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The East London

Coffee Company

We agree that a lot of the romance that surrounds the love of wine, coffee, bread and food in general has it’s origins in Europe. After all, who hasn’t enjoyed food from these historical destinations or dreamt about visiting there?

“Si prega posso avere un espresso?”

The enjoyment of coffee might have originated in Africa but it was the Europeans who grabbed it and claimed espresso, cappuccino and other brews as their own. So it’s this that makes us associate the Italians with good coffee. This is an association however and not the real story. The real story is that the Europeans buy their beans from the very same farms that everyone else does and they roast these in exactly the same manner as we do right here in East London.

Fact 1: Just because coffee has an exotic sounding Italian brand name, it does not mean that the taste is any better or worse than any other.

Fact 2: The taste of coffee is about freshness. Once a bean has travelled from Africa to Italy; been roasted and packed; shipped to a warehouse in Johannesburg perhaps, before being shipped to an individual store…how long will the process take? How much more expensive will it be? How fresh can the product really be?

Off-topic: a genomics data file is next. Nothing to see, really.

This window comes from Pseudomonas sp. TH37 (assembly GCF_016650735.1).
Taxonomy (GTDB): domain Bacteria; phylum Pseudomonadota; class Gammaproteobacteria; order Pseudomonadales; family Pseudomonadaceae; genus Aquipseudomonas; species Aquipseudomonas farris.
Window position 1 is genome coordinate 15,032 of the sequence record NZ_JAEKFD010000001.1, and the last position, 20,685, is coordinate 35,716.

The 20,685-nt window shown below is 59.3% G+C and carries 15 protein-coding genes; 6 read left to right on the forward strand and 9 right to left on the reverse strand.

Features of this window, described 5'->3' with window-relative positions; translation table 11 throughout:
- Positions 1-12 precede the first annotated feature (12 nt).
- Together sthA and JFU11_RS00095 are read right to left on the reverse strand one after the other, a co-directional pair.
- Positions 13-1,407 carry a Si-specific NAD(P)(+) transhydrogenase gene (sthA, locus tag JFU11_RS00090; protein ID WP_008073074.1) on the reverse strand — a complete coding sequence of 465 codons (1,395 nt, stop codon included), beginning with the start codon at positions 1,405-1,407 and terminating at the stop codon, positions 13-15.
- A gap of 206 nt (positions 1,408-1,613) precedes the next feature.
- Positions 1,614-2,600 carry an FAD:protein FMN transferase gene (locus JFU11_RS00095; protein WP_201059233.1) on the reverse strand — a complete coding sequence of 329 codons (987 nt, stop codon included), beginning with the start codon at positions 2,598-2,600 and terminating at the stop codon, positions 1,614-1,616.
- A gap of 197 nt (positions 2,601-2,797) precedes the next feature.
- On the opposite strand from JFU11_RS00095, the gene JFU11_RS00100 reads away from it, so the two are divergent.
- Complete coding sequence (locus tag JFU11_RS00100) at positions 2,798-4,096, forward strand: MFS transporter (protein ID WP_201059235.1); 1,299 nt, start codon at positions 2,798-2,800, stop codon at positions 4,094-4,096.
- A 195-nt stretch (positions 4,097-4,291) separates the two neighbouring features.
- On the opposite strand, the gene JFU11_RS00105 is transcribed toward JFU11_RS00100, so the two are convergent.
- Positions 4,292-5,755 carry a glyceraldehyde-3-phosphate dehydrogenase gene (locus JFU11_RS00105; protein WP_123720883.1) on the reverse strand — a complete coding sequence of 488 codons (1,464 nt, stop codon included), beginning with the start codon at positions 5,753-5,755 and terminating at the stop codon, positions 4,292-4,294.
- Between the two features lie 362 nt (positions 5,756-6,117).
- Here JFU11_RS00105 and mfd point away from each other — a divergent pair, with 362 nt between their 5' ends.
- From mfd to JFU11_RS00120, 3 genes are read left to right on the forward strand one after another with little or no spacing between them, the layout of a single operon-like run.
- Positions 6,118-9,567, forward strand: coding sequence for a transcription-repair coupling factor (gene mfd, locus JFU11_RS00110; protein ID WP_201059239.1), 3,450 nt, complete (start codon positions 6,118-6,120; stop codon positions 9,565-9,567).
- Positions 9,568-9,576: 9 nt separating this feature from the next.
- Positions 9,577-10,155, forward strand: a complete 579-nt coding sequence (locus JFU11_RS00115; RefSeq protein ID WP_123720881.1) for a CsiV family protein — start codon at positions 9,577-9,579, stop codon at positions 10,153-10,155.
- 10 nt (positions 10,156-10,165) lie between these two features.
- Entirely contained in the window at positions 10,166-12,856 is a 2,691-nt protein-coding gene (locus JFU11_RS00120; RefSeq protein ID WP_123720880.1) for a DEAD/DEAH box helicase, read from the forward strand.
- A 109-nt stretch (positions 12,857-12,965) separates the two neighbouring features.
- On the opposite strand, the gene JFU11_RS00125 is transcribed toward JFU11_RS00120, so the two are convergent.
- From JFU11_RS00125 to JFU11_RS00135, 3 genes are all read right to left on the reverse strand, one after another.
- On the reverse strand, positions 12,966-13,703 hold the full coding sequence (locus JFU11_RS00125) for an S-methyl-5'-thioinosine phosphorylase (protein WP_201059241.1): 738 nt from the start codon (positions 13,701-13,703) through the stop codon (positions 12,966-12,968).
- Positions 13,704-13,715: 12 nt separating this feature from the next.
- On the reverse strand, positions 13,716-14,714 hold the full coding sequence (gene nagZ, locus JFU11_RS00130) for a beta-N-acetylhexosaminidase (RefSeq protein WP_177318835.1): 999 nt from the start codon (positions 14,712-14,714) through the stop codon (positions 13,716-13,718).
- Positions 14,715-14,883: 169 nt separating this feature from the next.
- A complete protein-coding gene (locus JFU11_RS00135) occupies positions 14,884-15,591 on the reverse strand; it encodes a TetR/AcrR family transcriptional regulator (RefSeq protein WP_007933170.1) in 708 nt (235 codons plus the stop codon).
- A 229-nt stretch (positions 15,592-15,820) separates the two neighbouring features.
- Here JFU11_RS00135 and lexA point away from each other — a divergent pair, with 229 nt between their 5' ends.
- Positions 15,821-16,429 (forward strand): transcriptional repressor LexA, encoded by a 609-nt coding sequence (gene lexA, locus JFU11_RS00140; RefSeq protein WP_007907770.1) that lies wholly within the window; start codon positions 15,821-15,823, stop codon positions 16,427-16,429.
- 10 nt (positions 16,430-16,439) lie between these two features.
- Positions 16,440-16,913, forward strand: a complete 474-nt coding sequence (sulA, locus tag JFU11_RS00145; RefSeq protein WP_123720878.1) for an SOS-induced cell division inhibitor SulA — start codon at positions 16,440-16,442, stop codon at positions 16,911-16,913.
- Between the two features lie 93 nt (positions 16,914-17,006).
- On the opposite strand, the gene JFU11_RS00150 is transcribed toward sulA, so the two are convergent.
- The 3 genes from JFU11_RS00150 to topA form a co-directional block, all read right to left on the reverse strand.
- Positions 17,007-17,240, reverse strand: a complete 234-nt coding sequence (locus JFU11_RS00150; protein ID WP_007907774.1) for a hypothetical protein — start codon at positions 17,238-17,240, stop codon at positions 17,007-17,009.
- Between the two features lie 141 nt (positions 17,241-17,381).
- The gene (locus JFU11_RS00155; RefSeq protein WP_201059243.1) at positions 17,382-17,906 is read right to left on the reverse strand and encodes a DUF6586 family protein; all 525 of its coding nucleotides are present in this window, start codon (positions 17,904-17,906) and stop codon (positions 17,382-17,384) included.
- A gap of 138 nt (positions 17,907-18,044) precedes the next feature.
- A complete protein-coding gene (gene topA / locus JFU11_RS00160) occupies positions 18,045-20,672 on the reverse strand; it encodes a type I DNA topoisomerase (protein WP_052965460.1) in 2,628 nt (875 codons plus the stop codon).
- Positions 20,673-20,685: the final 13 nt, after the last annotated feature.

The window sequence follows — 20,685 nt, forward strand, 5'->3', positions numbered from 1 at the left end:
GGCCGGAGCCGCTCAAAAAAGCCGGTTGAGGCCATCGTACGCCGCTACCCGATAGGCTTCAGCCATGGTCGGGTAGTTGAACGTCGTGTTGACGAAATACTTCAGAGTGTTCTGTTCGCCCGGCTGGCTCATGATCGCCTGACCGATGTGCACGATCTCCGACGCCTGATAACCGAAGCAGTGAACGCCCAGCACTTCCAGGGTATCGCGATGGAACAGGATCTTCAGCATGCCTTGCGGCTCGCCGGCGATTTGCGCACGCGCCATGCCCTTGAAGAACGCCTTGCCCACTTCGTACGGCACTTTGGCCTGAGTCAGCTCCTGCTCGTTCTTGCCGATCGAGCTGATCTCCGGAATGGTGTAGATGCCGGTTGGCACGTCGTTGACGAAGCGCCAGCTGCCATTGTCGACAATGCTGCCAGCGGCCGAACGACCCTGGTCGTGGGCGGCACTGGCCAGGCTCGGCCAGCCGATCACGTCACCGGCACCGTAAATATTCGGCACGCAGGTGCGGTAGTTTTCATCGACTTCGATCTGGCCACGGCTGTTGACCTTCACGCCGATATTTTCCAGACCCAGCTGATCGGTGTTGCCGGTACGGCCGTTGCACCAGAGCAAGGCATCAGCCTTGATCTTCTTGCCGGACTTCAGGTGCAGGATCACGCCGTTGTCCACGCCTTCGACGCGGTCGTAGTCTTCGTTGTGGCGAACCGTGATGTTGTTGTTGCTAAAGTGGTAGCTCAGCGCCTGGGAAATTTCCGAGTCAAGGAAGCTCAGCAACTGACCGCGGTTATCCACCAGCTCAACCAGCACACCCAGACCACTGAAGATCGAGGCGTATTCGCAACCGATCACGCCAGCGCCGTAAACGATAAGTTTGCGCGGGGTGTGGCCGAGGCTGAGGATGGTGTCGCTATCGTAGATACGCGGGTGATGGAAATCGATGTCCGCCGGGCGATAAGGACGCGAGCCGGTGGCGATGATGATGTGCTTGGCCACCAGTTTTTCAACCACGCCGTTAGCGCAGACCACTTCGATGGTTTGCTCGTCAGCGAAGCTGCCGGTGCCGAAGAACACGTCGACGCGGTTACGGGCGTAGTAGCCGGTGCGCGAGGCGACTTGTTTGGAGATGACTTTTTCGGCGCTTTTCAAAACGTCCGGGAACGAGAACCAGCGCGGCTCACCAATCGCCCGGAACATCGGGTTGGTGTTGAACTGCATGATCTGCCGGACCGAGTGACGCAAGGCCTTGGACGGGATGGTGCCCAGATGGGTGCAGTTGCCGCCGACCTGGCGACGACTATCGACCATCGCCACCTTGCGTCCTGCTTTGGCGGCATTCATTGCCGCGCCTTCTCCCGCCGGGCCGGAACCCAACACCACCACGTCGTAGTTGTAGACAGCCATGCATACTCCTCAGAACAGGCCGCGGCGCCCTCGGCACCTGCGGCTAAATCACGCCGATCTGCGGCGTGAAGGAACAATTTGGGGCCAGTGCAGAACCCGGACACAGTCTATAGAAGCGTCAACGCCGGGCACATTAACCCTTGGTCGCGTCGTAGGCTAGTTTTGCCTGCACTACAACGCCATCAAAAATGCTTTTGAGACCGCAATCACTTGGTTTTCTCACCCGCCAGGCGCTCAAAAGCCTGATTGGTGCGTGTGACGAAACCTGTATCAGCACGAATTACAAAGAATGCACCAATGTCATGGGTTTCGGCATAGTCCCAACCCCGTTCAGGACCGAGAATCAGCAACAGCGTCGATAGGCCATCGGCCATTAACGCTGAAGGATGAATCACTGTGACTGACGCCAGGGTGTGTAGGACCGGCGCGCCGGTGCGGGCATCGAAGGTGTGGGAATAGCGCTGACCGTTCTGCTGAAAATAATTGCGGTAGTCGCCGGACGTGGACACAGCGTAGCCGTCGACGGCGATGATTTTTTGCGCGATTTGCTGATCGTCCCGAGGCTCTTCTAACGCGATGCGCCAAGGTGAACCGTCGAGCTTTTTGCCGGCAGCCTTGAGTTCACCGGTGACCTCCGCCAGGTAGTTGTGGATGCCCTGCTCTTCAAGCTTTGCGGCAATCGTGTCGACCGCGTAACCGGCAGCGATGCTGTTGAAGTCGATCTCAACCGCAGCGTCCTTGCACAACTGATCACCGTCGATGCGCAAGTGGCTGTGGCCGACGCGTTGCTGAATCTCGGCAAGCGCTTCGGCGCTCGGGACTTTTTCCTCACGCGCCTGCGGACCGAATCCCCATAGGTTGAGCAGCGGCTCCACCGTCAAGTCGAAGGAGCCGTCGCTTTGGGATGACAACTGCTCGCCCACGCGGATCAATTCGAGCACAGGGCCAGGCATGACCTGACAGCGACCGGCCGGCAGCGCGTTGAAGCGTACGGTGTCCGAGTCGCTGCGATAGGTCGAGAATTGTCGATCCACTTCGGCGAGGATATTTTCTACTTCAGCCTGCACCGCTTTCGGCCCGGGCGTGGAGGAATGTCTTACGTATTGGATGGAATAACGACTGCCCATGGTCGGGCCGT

Fact 3: No matter how good the packaging is, the taste of coffee deteriorates with age.

The romance of Italian and European coffee

What is an Italian Roast?

An Italian Roast generally refers to a very dark roasted coffee, beyond medium and dark, to a very dark brown and black in colour. The bean has been roasted well into, or beyond, the second crack which is a roasters term for a stage in the roasting process. It is a stage which makes artisan roasters shudder a little because this is where the flavour of the individual bean disappears and the taste of burned sugar takes over. If you try this coffee, expect the taste and aroma of smoke, an increase in bitterness and a carbon like flavour. To be frank, I have travelled throughout Italy and enjoyed coffee along the way. I don’t think I have every had an “Italian Roast” in any reputable bar or coffee shop.

Learn more about roast types

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